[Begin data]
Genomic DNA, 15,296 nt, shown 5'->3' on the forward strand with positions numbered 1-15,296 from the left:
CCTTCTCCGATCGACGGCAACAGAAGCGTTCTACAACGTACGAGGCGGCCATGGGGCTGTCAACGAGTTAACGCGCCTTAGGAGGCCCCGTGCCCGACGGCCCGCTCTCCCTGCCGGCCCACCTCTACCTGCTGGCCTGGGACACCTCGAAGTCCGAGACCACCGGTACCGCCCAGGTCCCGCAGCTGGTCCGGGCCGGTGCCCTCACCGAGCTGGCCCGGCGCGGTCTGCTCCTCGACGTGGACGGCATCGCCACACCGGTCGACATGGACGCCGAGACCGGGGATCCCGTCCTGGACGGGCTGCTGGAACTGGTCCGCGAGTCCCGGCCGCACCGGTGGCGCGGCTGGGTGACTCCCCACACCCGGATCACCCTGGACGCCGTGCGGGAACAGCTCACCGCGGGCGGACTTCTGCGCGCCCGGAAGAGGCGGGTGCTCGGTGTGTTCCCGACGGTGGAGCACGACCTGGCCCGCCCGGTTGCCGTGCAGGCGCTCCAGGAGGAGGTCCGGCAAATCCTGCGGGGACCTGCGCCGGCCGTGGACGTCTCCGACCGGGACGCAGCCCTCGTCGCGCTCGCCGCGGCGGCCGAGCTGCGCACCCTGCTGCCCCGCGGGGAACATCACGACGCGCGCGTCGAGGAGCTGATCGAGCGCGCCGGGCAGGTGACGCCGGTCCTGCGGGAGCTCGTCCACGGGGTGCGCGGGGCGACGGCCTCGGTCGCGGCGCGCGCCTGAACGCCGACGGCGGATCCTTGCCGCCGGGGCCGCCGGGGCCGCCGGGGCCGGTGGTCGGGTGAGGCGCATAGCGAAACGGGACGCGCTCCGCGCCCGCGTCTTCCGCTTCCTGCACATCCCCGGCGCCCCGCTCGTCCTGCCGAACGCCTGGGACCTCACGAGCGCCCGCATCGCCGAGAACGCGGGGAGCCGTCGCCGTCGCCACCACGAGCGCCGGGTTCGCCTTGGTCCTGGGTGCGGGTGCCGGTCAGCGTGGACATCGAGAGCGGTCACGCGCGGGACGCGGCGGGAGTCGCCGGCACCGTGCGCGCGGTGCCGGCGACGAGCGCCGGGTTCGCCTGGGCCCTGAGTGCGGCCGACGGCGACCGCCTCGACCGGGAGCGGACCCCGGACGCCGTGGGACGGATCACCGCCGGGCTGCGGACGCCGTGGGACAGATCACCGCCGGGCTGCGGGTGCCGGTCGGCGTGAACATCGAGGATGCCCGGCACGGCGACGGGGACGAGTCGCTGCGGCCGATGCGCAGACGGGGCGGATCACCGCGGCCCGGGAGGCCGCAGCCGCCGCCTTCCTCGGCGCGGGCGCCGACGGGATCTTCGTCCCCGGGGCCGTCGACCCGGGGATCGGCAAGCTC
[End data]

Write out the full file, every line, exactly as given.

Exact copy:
Genomic DNA, 15,296 nt, shown 5'->3' on the forward strand with positions numbered 1-15,296 from the left:
CCTTCTCCGATCGACGGCAACAGAAGCGTTCTACAACGTACGAGGCGGCCATGGGGCTGTCAACGAGTTAACGCGCCTTAGGAGGCCCCGTGCCCGACGGCCCGCTCTCCCTGCCGGCCCACCTCTACCTGCTGGCCTGGGACACCTCGAAGTCCGAGACCACCGGTACCGCCCAGGTCCCGCAGCTGGTCCGGGCCGGTGCCCTCACCGAGCTGGCCCGGCGCGGTCTGCTCCTCGACGTGGACGGCATCGCCACACCGGTCGACATGGACGCCGAGACCGGGGATCCCGTCCTGGACGGGCTGCTGGAACTGGTCCGCGAGTCCCGGCCGCACCGGTGGCGCGGCTGGGTGACTCCCCACACCCGGATCACCCTGGACGCCGTGCGGGAACAGCTCACCGCGGGCGGACTTCTGCGCGCCCGGAAGAGGCGGGTGCTCGGTGTGTTCCCGACGGTGGAGCACGACCTGGCCCGCCCGGTTGCCGTGCAGGCGCTCCAGGAGGAGGTCCGGCAAATCCTGCGGGGACCTGCGCCGGCCGTGGACGTCTCCGACCGGGACGCAGCCCTCGTCGCGCTCGCCGCGGCGGCCGAGCTGCGCACCCTGCTGCCCCGCGGGGAACATCACGACGCGCGCGTCGAGGAGCTGATCGAGCGCGCCGGGCAGGTGACGCCGGTCCTGCGGGAGCTCGTCCACGGGGTGCGCGGGGCGACGGCCTCGGTCGCGGCGCGCGCCTGAACGCCGACGGCGGATCCTTGCCGCCGGGGCCGCCGGGGCCGCCGGGGCCGGTGGTCGGGTGAGGCGCATAGCGAAACGGGACGCGCTCCGCGCCCGCGTCTTCCGCTTCCTGCACATCCCCGGCGCCCCGCTCGTCCTGCCGAACGCCTGGGACCTCACGAGCGCCCGCATCGCCGAGAACGCGGGGAGCCGTCGCCGTCGCCACCACGAGCGCCGGGTTCGCCTTGGTCCTGGGTGCGGGTGCCGGTCAGCGTGGACATCGAGAGCGGTCACGCGCGGGACGCGGCGGGAGTCGCCGGCACCGTGCGCGCGGTGCCGGCGACGAGCGCCGGGTTCGCCTGGGCCCTGAGTGCGGCCGACGGCGACCGCCTCGACCGGGAGCGGACCCCGGACGCCGTGGGACGGATCACCGCCGGGCTGCGGACGCCGTGGGACAGATCACCGCCGGGCTGCGGGTGCCGGTCGGCGTGAACATCGAGGATGCCCGGCACGGCGACGGGGACGAGTCGCTGCGGCCGATGCGCAGACGGGGCGGATCACCGCGGCCCGGGAGGCCGCAGCCGCCGCCTTCCTCGGCGCGGGCGCCGACGGGATCTTCGTCCCCGGGGCCGTCGACCCGGGGATCGGCAAGCTC